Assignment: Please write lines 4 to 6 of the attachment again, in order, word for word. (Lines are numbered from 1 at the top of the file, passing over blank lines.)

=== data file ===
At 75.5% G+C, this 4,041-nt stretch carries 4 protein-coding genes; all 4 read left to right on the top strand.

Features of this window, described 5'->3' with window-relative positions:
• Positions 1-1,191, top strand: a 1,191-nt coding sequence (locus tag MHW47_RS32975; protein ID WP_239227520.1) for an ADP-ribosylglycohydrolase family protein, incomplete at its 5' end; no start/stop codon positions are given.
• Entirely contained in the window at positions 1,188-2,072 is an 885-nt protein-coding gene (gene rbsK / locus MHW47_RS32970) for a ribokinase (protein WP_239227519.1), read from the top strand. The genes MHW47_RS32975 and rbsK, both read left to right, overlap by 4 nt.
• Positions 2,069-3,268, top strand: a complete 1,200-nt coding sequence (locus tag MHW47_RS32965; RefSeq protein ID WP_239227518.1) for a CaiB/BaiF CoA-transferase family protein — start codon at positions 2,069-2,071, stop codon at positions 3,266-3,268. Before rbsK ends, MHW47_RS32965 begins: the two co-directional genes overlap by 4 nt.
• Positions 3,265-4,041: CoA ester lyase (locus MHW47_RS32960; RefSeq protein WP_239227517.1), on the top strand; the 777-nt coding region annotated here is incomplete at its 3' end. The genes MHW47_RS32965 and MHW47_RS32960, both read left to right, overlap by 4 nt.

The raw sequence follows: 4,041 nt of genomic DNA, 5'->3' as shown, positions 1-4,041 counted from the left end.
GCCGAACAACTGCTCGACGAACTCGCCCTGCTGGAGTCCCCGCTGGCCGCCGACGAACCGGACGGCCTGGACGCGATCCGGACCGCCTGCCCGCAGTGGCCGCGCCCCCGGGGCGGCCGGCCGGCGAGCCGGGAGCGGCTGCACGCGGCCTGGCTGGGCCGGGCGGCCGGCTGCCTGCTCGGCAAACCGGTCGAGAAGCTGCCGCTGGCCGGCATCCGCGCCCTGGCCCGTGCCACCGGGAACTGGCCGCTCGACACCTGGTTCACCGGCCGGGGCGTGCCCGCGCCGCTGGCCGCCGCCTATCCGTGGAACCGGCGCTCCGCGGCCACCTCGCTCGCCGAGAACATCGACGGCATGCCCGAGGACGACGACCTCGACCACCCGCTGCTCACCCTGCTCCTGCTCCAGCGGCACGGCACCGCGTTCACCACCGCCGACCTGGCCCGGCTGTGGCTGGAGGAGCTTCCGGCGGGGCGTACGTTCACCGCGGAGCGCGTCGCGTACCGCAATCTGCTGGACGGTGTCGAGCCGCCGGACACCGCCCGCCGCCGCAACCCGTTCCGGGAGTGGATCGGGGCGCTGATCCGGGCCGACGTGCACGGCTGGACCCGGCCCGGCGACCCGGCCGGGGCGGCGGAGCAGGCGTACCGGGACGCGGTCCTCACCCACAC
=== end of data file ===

• Entirely contained in the window at positions 1,188-2,072 is an 885-nt protein-coding gene (gene rbsK / locus MHW47_RS32970) for a ribokinase (protein WP_239227519.1), read from the top strand. The genes MHW47_RS32975 and rbsK, both read left to right, overlap by 4 nt.
• Positions 2,069-3,268, top strand: a complete 1,200-nt coding sequence (locus tag MHW47_RS32965; RefSeq protein ID WP_239227518.1) for a CaiB/BaiF CoA-transferase family protein — start codon at positions 2,069-2,071, stop codon at positions 3,266-3,268. Before rbsK ends, MHW47_RS32965 begins: the two co-directional genes overlap by 4 nt.
• Positions 3,265-4,041: CoA ester lyase (locus MHW47_RS32960; RefSeq protein WP_239227517.1), on the top strand; the 777-nt coding region annotated here is incomplete at its 3' end. The genes MHW47_RS32965 and MHW47_RS32960, both read left to right, overlap by 4 nt.